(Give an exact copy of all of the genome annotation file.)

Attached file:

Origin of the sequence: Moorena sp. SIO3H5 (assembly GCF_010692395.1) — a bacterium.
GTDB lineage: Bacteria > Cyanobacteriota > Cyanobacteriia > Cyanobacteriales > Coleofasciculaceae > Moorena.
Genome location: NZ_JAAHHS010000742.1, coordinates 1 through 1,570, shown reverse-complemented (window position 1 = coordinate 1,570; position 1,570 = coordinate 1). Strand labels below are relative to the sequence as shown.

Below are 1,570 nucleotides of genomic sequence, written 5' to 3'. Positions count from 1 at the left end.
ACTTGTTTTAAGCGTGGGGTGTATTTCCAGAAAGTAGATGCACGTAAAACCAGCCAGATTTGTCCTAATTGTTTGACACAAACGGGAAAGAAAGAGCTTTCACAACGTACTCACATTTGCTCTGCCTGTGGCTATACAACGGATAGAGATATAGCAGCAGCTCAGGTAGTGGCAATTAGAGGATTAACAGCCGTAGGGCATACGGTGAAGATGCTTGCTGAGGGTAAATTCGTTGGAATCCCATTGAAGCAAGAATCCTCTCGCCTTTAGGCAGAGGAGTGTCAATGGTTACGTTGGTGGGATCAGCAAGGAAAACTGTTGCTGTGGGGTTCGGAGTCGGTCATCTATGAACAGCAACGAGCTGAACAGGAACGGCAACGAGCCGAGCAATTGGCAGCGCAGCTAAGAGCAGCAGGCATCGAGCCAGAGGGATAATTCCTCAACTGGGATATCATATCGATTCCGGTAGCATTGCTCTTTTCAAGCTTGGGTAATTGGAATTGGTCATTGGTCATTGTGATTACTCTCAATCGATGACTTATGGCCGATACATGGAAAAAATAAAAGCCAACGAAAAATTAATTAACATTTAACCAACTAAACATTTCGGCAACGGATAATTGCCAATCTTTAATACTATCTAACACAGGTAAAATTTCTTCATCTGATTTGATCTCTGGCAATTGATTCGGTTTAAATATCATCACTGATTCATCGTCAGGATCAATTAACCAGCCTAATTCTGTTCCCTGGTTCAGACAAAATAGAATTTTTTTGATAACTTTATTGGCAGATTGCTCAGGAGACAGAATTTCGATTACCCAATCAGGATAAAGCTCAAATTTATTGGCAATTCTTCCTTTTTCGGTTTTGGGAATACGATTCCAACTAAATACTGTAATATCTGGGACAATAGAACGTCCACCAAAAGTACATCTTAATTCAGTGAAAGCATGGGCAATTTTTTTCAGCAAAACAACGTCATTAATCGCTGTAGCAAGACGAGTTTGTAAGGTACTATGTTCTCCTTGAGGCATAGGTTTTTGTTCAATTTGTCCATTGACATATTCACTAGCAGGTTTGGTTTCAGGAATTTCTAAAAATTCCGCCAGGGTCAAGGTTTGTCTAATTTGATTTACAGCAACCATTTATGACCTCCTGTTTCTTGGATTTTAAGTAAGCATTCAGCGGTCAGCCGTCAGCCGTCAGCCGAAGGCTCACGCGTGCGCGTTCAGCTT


Origin of the sequence: Moorena sp. SIO3H5 (assembly GCF_010692395.1) — a bacterium.
GTDB lineage: Bacteria > Cyanobacteriota > Cyanobacteriia > Cyanobacteriales > Coleofasciculaceae > Moorena.
Genome location: NZ_JAAHHS010000742.1, coordinates 1 through 1,570, shown reverse-complemented (window position 1 = coordinate 1,570; position 1,570 = coordinate 1). Strand labels below are relative to the sequence as shown.

Below are 1,570 nucleotides of genomic sequence, written 5' to 3'. Positions count from 1 at the left end.
ACTTGTTTTAAGCGTGGGGTGTATTTCCAGAAAGTAGATGCACGTAAAACCAGCCAGATTTGTCCTAATTGTTTGACACAAACGGGAAAGAAAGAGCTTTCACAACGTACTCACATTTGCTCTGCCTGTGGCTATACAACGGATAGAGATATAGCAGCAGCTCAGGTAGTGGCAATTAGAGGATTAACAGCCGTAGGGCATACGGTGAAGATGCTTGCTGAGGGTAAATTCGTTGGAATCCCATTGAAGCAAGAATCCTCTCGCCTTTAGGCAGAGGAGTGTCAATGGTTACGTTGGTGGGATCAGCAAGGAAAACTGTTGCTGTGGGGTTCGGAGTCGGTCATCTATGAACAGCAACGAGCTGAACAGGAACGGCAACGAGCCGAGCAATTGGCAGCGCAGCTAAGAGCAGCAGGCATCGAGCCAGAGGGATAATTCCTCAACTGGGATATCATATCGATTCCGGTAGCATTGCTCTTTTCAAGCTTGGGTAATTGGAATTGGTCATTGGTCATTGTGATTACTCTCAATCGATGACTTATGGCCGATACATGGAAAAAATAAAAGCCAACGAAAAATTAATTAACATTTAACCAACTAAACATTTCGGCAACGGATAATTGCCAATCTTTAATACTATCTAACACAGGTAAAATTTCTTCATCTGATTTGATCTCTGGCAATTGATTCGGTTTAAATATCATCACTGATTCATCGTCAGGATCAATTAACCAGCCTAATTCTGTTCCCTGGTTCAGACAAAATAGAATTTTTTTGATAACTTTATTGGCAGATTGCTCAGGAGACAGAATTTCGATTACCCAATCAGGATAAAGCTCAAATTTATTGGCAATTCTTCCTTTTTCGGTTTTGGGAATACGATTCCAACTAAATACTGTAATATCTGGGACAATAGAACGTCCACCAAAAGTACATCTTAATTCAGTGAAAGCATGGGCAATTTTTTTCAGCAAAACAACGTCATTAATCGCTGTAGCAAGACGAGTTTGTAAGGTACTATGTTCTCCTTGAGGCATAGGTTTTTGTTCAATTTGTCCATTGACATATTCACTAGCAGGTTTGGTTTCAGGAATTTCTAAAAATTCCGCCAGGGTCAAGGTTTGTCTAATTTGATTTACAGCAACCATTTATGACCTCCTGTTTCTTGGATTTTAAGTAAGCATTCAGCGGTCAGCCGTCAGCCGTCAGCCGAAGGCTCACGCGTGCGCGTTCAGCTT